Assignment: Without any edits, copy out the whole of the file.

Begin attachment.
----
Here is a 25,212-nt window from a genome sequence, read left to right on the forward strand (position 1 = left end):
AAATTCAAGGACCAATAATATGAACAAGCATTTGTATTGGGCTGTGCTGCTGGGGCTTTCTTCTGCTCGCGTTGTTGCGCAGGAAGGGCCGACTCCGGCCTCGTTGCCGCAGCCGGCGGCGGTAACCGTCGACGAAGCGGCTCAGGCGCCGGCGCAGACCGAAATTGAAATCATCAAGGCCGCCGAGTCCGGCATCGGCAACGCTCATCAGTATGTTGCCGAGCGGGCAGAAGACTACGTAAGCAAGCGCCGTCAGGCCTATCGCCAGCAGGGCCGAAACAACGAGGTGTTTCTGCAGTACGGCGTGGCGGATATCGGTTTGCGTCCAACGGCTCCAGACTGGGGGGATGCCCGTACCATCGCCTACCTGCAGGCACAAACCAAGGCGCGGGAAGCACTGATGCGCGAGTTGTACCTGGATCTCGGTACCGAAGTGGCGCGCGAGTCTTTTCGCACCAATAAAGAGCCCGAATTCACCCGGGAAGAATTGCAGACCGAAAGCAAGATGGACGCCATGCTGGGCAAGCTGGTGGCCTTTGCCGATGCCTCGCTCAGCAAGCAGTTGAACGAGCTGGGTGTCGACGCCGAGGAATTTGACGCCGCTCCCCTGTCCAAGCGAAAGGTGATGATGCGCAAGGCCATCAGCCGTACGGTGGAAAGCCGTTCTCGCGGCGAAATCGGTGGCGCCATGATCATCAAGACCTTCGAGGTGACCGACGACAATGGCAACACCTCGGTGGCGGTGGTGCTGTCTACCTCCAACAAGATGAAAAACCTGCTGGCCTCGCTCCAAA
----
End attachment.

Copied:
Here is a 25,212-nt window from a genome sequence, read left to right on the forward strand (position 1 = left end):
AAATTCAAGGACCAATAATATGAACAAGCATTTGTATTGGGCTGTGCTGCTGGGGCTTTCTTCTGCTCGCGTTGTTGCGCAGGAAGGGCCGACTCCGGCCTCGTTGCCGCAGCCGGCGGCGGTAACCGTCGACGAAGCGGCTCAGGCGCCGGCGCAGACCGAAATTGAAATCATCAAGGCCGCCGAGTCCGGCATCGGCAACGCTCATCAGTATGTTGCCGAGCGGGCAGAAGACTACGTAAGCAAGCGCCGTCAGGCCTATCGCCAGCAGGGCCGAAACAACGAGGTGTTTCTGCAGTACGGCGTGGCGGATATCGGTTTGCGTCCAACGGCTCCAGACTGGGGGGATGCCCGTACCATCGCCTACCTGCAGGCACAAACCAAGGCGCGGGAAGCACTGATGCGCGAGTTGTACCTGGATCTCGGTACCGAAGTGGCGCGCGAGTCTTTTCGCACCAATAAAGAGCCCGAATTCACCCGGGAAGAATTGCAGACCGAAAGCAAGATGGACGCCATGCTGGGCAAGCTGGTGGCCTTTGCCGATGCCTCGCTCAGCAAGCAGTTGAACGAGCTGGGTGTCGACGCCGAGGAATTTGACGCCGCTCCCCTGTCCAAGCGAAAGGTGATGATGCGCAAGGCCATCAGCCGTACGGTGGAAAGCCGTTCTCGCGGCGAAATCGGTGGCGCCATGATCATCAAGACCTTCGAGGTGACCGACGACAATGGCAACACCTCGGTGGCGGTGGTGCTGTCTACCTCCAACAAGATGAAAAACCTGCTGGCCTCGCTCCAAA